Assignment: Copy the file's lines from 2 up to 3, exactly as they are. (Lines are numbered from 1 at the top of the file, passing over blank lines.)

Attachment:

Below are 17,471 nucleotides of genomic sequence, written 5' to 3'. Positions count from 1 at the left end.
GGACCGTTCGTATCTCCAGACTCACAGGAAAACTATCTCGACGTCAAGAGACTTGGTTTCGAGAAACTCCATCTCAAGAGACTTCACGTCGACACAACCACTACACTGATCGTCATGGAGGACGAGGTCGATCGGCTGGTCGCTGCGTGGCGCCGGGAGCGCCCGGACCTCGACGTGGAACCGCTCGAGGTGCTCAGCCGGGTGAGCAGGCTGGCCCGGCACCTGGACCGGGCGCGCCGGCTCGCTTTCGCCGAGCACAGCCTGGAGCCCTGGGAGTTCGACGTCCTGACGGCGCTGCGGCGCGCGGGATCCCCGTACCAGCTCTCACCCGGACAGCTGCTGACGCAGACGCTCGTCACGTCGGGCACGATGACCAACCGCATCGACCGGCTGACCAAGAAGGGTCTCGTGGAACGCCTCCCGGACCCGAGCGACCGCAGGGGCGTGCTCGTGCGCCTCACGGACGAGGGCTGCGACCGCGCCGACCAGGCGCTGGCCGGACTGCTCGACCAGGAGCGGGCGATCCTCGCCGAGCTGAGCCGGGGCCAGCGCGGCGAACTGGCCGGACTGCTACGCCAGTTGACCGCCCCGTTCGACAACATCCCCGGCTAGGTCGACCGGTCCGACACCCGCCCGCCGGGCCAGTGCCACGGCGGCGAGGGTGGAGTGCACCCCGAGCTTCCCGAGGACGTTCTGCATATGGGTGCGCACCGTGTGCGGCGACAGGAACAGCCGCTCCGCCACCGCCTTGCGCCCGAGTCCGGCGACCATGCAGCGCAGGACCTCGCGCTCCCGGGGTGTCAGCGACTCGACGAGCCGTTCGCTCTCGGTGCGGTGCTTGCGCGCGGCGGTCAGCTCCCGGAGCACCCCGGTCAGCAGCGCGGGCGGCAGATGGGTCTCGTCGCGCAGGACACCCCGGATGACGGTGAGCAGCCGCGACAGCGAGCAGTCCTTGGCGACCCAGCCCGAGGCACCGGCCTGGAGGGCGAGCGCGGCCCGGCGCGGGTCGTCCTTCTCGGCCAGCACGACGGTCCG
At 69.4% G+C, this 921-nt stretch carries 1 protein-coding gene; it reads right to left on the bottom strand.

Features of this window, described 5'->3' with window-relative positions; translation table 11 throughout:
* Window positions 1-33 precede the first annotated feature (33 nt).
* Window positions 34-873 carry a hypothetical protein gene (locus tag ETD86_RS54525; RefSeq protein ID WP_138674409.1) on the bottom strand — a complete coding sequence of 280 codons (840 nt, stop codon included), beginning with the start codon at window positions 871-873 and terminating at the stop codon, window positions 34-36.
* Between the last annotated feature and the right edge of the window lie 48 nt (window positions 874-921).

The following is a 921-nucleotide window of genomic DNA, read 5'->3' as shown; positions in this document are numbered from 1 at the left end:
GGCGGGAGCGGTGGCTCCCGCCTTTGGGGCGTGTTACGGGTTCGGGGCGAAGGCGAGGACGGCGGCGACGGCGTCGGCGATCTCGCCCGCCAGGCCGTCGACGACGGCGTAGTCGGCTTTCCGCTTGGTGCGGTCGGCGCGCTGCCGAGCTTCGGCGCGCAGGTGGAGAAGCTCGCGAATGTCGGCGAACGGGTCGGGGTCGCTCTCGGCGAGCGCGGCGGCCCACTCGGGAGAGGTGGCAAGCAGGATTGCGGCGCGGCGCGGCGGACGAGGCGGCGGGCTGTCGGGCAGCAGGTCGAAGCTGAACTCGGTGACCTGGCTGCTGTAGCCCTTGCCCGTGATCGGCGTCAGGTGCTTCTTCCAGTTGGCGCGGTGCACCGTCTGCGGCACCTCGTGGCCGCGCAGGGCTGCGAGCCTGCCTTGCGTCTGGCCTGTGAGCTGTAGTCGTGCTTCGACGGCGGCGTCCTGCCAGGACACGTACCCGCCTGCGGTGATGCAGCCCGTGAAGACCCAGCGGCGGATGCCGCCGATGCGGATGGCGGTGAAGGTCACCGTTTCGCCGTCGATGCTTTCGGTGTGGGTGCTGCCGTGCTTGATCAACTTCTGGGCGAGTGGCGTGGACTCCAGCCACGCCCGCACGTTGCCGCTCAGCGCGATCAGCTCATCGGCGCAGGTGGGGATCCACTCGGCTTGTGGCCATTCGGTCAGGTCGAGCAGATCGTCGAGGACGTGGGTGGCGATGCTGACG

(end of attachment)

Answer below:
GGACCGTTCGTATCTCCAGACTCACAGGAAAACTATCTCGACGTCAAGAGACTTGGTTTCGAGAAACTCCATCTCAAGAGACTTCACGTCGACACAACCACTACACTGATCGTCATGGAGGACGAGGTCGATCGGCTGGTCGCTGCGTGGCGCCGGGAGCGCCCGGACCTCGACGTGGAACCGCTCGAGGTGCTCAGCCGGGTGAGCAGGCTGGCCCGGCACCTGGACCGGGCGCGCCGGCTCGCTTTCGCCGAGCACAGCCTGGAGCCCTGGGAGTTCGACGTCCTGACGGCGCTGCGGCGCGCGGGATCCCCGTACCAGCTCTCACCCGGACAGCTGCTGACGCAGACGCTCGTCACGTCGGGCACGATGACCAACCGCATCGACCGGCTGACCAAGAAGGGTCTCGTGGAACGCCTCCCGGACCCGAGCGACCGCAGGGGCGTGCTCGTGCGCCTCACGGACGAGGGCTGCGACCGCGCCGACCAGGCGCTGGCCGGACTGCTCGACCAGGAGCGGGCGATCCTCGCCGAGCTGAGCCGGGGCCAGCGCGGCGAACTGGCCGGACTGCTACGCCAGTTGACCGCCCCGTTCGACAACATCCCCGGCTAGGTCGACCGGTCCGACACCCGCCCGCCGGGCCAGTGCCACGGCGGCGAGGGTGGAGTGCACCCCGAGCTTCCCGAGGACGTTCTGCATATGGGTGCGCACCGTGTGCGGCGACAGGAACAGCCGCTCCGCCACCGCCTTGCGCCCGAGTCCGGCGACCATGCAGCGCAGGACCTCGCGCTCCCGGGGTGTCAGCGACTCGACGAGCCGTTCGCTCTCGGTGCGGTGCTTGCGCGCGGCGGTCAGCTCCCGGAGCACCCCGGTCAGCAGCGCGGGCGGCAGATGGGTCTCGTCGCGCAGGACACCCCGGATGACGGTGAGCAGCCGCGACAGCGAGCAGTCCTTGGCGACCCAGCCCGAGGCACCGGCCTGGAGGGCGAGCGCGGCCCGGCGCGGGTCGTCCTTCTCGGCCAGCACGACGGTCCG
At 69.4% G+C, this 921-nt stretch carries 1 protein-coding gene; it reads right to left on the bottom strand.